Alcohol addiction isn’t going anywhere anytime soon. 85.6% of Americans 18 and older have drunk alcohol at some point in their lives. More than 14 million Americans have alcohol use disorder, and millions of others struggle with how much they drink.
But no one is alone with alcohol abuse. If your loved one is looking to recover from addiction, you can help them. The key is to figure out what exactly you need to do to be the most helpful.
How can you talk to your loved one about what they are experiencing? What resources can help your loved one make their recovery, and what are AA meetings like? How can you avoid feeling burned out or exhausted?
Answer these questions and your relative can make a complete recovery from alcohol abuse. Here is your quick guide.
Keep in Touch With Your Loved One
A common sign of alcohol addiction is isolation. Someone may separate themselves from their friends and relatives to drink alone. They may feel ashamed about their behavior, and they may not want to talk to anyone about what they’re doing.
Someone may continue to isolate themselves after they seek treatment. They may feel they’ve let their family down. It’s okay if someone needs a little alone time, but spending too much time alone can trigger a relapse, especially if a person stops seeking treatment.
You should initiate conversations with your relative during the recovery process. Let them know that they can talk to you about anything. Give them your phone number, email address, and mailing address so they know how to contact you.
You or they do not have to talk about alcohol abuse if you or they do not want to. Simple conversations about the weather or sports can keep a person’s mind engaged and away from alcohol. You can also do an activity with your loved one like cooking a meal or going out for a walk.
Attend AA Meetings With Them
AA meetings are opportunities for your loved one to discuss their experiences with alcohol. They can learn from other people, study educational materials, and go through the 12 Steps.
You are allowed to attend open meetings with your loved one, and you should consider doing so. It will show your support in a concrete way and let you learn more about alcohol abuse. It also lets you have conversations with your loved one about what they can do to improve their life.
Each group that runs meetings is autonomous. Each meeting can be different, so do your research with your loved one and see which ones work best for them. Some groups cater to specific demographics or people with backgrounds.
Closed meetings are only for people who have alcohol abuse disorder. You cannot attend these meetings unless you have alcohol abuse disorder as well.
If your loved one has addictions to multiple substances, they can attend NA meetings. They can get help for all of their substance use disorders simultaneously.
Create an Alcohol-Free Space
Many people who are early in their recovery process struggle to create an alcohol-free space for themselves. Their homes may be near liquor stores or bars where they used to drink. They may have roommates who drink and use drugs, which can trigger a relapse.
If you live with your relative, you should create a sober space for them to live. Remove all alcohol from your home. You can have a drink at a restaurant or bar, but do not drink in front of your loved one.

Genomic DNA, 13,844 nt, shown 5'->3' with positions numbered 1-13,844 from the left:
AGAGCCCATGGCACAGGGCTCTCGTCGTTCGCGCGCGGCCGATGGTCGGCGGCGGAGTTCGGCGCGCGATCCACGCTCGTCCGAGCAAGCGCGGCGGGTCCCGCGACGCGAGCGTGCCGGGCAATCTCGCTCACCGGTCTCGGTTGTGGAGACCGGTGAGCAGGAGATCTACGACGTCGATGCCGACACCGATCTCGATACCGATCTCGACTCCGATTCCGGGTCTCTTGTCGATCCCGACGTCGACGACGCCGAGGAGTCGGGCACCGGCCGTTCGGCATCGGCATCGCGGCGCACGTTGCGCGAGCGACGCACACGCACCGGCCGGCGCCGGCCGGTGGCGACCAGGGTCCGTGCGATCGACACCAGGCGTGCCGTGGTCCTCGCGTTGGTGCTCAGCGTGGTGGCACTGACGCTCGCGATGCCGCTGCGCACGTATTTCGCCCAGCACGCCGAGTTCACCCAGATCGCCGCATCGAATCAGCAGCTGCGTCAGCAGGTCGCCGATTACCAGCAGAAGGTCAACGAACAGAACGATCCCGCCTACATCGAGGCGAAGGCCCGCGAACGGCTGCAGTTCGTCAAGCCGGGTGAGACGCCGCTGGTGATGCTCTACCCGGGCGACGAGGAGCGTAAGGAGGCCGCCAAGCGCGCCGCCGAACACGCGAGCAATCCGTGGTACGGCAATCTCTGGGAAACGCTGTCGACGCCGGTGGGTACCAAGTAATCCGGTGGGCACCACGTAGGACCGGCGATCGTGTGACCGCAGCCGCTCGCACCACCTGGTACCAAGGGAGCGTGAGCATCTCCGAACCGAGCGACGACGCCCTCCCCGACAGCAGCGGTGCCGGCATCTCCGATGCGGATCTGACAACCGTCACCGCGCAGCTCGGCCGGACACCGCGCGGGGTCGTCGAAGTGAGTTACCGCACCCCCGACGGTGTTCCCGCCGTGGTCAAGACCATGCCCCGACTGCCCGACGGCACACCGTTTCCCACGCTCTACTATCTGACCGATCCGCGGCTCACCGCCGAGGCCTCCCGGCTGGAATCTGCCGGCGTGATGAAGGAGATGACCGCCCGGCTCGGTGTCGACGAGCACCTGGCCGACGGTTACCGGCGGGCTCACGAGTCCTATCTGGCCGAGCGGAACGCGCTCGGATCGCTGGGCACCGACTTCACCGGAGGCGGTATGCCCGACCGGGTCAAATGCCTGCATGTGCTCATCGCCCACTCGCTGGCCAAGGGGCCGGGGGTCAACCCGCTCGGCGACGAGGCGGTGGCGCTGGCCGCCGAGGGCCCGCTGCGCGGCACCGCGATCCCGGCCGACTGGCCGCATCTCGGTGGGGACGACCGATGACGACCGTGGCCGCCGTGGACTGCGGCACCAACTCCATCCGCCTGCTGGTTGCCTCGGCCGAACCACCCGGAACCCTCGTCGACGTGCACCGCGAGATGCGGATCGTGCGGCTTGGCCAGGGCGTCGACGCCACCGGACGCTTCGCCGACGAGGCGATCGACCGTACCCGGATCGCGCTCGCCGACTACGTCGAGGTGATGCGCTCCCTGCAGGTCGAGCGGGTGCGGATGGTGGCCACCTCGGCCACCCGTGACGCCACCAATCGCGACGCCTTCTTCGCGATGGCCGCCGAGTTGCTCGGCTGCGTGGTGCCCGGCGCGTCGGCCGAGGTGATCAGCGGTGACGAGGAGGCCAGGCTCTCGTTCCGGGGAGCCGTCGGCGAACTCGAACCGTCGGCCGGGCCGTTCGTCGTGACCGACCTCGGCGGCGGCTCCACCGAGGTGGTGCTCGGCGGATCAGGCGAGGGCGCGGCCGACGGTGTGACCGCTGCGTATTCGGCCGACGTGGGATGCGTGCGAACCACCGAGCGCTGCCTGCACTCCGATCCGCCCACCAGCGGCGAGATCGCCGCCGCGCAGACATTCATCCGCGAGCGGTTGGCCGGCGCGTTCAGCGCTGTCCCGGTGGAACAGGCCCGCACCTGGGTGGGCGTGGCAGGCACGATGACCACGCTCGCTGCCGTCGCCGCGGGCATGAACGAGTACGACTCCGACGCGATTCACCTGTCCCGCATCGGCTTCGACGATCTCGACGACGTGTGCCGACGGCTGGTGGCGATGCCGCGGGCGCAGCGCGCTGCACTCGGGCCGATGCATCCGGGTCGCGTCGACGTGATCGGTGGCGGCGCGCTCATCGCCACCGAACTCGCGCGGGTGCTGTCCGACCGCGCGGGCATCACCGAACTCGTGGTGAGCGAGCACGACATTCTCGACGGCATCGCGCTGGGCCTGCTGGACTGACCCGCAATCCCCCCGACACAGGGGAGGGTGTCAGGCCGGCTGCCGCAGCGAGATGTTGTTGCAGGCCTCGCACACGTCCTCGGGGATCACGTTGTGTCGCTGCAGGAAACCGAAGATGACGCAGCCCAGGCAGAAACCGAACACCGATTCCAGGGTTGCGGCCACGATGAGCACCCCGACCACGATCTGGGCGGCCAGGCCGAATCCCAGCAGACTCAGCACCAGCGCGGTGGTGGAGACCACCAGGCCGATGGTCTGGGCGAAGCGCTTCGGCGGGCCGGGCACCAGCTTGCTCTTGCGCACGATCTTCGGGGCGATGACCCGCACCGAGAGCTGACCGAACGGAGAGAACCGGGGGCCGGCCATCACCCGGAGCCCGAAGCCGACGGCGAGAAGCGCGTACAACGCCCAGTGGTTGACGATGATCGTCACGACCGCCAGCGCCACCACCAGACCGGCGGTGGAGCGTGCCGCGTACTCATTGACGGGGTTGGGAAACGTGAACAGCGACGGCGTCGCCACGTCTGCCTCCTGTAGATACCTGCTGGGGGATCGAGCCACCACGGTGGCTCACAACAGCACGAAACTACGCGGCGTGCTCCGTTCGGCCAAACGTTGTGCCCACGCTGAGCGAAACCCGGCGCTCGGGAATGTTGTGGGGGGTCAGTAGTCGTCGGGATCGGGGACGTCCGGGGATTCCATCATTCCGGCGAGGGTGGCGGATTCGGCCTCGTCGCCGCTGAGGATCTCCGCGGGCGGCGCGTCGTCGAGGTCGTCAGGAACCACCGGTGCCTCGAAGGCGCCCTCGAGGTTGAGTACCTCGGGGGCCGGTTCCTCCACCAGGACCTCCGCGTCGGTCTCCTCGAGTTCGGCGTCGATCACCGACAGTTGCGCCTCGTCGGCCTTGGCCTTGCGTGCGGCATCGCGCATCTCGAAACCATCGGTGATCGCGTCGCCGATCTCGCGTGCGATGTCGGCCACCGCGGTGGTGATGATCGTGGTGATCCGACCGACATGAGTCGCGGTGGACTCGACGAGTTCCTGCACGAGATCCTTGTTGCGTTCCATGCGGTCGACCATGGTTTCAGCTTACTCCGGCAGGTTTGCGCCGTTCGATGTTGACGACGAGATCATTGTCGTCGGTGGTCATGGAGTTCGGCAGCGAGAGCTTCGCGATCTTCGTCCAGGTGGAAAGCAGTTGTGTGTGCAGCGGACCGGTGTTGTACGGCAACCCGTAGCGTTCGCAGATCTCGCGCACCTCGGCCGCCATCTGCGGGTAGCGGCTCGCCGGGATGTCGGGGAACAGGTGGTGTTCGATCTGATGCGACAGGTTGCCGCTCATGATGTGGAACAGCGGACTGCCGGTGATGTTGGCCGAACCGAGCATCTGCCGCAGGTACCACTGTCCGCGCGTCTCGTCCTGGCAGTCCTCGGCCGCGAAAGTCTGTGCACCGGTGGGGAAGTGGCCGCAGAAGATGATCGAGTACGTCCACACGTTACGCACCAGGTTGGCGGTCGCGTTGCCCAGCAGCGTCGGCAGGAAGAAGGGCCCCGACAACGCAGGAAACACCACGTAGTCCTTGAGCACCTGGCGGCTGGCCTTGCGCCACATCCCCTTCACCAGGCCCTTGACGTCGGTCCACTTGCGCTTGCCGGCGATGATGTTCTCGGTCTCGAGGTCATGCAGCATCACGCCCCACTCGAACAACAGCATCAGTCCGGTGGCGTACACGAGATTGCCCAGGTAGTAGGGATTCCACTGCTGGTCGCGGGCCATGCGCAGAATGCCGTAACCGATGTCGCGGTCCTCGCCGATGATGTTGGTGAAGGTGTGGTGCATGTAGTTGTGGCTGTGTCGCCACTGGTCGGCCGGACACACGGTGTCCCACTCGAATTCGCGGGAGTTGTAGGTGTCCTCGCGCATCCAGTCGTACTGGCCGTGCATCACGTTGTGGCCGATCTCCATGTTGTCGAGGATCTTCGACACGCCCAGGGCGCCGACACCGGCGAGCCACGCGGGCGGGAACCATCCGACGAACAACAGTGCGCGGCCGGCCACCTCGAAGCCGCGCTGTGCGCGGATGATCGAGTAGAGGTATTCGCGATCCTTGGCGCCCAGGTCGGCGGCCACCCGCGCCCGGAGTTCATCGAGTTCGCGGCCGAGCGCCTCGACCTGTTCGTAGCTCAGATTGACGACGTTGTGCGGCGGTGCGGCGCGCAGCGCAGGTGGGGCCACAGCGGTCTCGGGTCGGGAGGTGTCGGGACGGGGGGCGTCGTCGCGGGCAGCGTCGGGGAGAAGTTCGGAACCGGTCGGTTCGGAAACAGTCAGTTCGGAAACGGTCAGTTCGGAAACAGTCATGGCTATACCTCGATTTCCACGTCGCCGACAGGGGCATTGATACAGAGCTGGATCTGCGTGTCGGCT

Store your prescription medications in a place you have access to and keep the labels on them so you know what their side effects are like. Your relative can be responsible for their medication, but you should keep an eye on them so they don’t abuse their medicine.
When your loved one goes out, you can walk with them or drive them so they don’t go near the places where they used to drink. You can also give them drinks like water so they don’t become thirsty.
If you don’t live with your relative, you can talk with them about moving into a sober living facility. Most facilities run AA meetings or have partnerships with rehab centers, so your loved one can continue to receive services.
Seek Support for Yourself
Helping your family member should not come at the expense of your mental and physical health. If you find your relationship stressful, you should speak to a psychiatrist or family therapist. You can go with your loved one, another important person in your life, or by yourself.
Al-Anon meetings are intended for family members of people who suffer from alcohol abuse. You can learn from other people how to cope with your relative’s disorder and get more information about drug abuse.
You should set boundaries for yourself and your loved one. It’s okay to give them rides to their AA meetings, but you should not be expected to pay for their rehab or therapy services.
Remain in touch with other people in your loved one’s life. They should create a support network so you are not entirely responsible for your loved one’s care. They should also give you support and switch out responsibilities with you so you are not overwhelmed.
Help Your Relative Recover From Alcohol Addiction
You can be part of the cure for alcohol addiction. Remain in contact with your loved one throughout their recovery journey and attend AA meetings with them. Feel free to do other activities to create structure in their life.
Keep their living space free of alcohol and keep them away from where they used to drink. If you find caring for your relative difficult, seek Al-Anon support and get help from others in your life.
Support is just around the corner. 12 Step Illinois offers a complete directory of AA meetings in Illinois. Look for great AA meetings today.